When robots are outlawed, only outlaws will have robots…

FrankLeeDarling

August 21st, 2012
9:13 am

A balance will need to be found or it will be a short lived phenomena.
it will be of no use to be able to produce millions of goods a second if no one has a job to buy them.

the snake eats its tail

Keep Up the Good Fight!

August 21st, 2012
9:13 am

I must watch those Terminator movies again and prepare. ;)

Normal Free...Pro Human Rights Thug...And liking it!

August 21st, 2012
9:14 am

I, Robot?

The Matrix?

Actually I work for a company that specializes in automated warehouse systems. From the time the order gets put in the “system” to the time the order gets to shipping, it’s all automatically picked and packaged. Scary, really…but neat.

AngryRedMarsWoman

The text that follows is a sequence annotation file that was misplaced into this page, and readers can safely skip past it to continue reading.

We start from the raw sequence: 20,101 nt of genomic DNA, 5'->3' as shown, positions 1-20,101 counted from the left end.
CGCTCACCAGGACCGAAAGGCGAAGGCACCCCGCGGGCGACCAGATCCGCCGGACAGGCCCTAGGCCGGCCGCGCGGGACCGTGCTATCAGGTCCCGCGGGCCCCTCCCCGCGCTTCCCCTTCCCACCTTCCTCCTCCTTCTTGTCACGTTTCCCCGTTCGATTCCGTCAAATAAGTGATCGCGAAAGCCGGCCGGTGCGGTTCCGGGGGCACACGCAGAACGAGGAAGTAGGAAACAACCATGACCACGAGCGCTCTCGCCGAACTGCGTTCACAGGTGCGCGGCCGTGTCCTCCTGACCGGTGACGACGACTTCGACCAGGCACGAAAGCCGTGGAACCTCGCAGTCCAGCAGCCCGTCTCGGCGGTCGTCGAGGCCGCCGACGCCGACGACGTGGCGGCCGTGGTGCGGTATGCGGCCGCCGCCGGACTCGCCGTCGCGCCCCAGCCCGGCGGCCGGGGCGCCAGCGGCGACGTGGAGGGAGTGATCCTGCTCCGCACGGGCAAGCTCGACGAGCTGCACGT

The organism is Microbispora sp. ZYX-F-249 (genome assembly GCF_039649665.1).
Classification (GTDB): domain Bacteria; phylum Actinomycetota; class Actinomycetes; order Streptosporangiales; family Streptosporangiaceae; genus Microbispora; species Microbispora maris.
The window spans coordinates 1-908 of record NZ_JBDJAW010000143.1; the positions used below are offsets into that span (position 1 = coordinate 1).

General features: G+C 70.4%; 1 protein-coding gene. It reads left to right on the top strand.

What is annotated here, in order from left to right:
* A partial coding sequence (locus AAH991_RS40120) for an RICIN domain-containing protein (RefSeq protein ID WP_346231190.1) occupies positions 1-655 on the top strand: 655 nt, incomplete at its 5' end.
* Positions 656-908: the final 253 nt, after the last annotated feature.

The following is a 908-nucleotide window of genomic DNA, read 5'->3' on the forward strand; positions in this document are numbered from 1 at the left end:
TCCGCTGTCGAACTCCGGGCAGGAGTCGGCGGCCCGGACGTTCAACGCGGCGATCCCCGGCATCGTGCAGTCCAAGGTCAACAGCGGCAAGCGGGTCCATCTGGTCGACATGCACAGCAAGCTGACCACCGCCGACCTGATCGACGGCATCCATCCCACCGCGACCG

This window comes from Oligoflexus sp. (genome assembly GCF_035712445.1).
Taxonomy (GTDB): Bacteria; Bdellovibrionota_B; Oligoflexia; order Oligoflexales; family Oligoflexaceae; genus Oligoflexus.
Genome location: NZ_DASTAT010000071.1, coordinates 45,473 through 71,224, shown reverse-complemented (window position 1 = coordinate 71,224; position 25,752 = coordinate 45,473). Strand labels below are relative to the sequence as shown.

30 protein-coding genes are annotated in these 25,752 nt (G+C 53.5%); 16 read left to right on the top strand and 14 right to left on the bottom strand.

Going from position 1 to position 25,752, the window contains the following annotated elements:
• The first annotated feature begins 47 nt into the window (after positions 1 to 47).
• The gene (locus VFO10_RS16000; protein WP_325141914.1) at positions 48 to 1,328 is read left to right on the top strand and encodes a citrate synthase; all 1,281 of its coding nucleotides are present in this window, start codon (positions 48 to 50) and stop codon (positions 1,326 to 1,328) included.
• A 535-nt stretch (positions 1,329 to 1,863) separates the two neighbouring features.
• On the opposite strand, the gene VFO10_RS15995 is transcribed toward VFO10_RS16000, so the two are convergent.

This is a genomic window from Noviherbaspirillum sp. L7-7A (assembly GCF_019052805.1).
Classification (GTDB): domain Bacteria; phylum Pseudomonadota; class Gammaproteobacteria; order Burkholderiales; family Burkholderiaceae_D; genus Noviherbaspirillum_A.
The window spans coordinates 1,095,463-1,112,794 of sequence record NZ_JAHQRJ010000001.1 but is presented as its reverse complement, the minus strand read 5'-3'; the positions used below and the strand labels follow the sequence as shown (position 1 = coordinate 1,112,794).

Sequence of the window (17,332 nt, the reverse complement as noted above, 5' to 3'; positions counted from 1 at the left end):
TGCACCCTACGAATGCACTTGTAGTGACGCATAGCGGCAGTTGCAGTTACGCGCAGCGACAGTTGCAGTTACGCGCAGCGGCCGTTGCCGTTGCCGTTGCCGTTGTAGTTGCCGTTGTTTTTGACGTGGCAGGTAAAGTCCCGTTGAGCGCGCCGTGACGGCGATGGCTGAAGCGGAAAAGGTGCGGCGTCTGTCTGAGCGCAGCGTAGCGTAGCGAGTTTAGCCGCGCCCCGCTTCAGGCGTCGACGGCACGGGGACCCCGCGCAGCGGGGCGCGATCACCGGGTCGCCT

August 21st, 2012
9:14 am

“I’ll put my money on the machine operators.”

Maybe you should put your money on the machines…….Terminator.

Finn McCool (The System isn't Broken; It's Fixed)

August 21st, 2012
9:15 am

Actually, Eli Whitney’s invention made the demand for slave labor increase, not decrease. The amount of cotton that could be processed went through the roof and cotton fields sprang up in places before unseen.

azazel

August 21st, 2012
9:16 am

importance of humans is overstated.

Joe Hussein Mama

August 21st, 2012
9:16 am

Aquagirl — “So when the robots are sophisticated enough to design themselves and their own factories, EVERYONE will be out of work. That’ll be interesting.”

On what date does Skynet become self-aware, again? :D

Terminator

August 21st, 2012
9:16 am

I’ll be back!

St Simons - he-ne-ha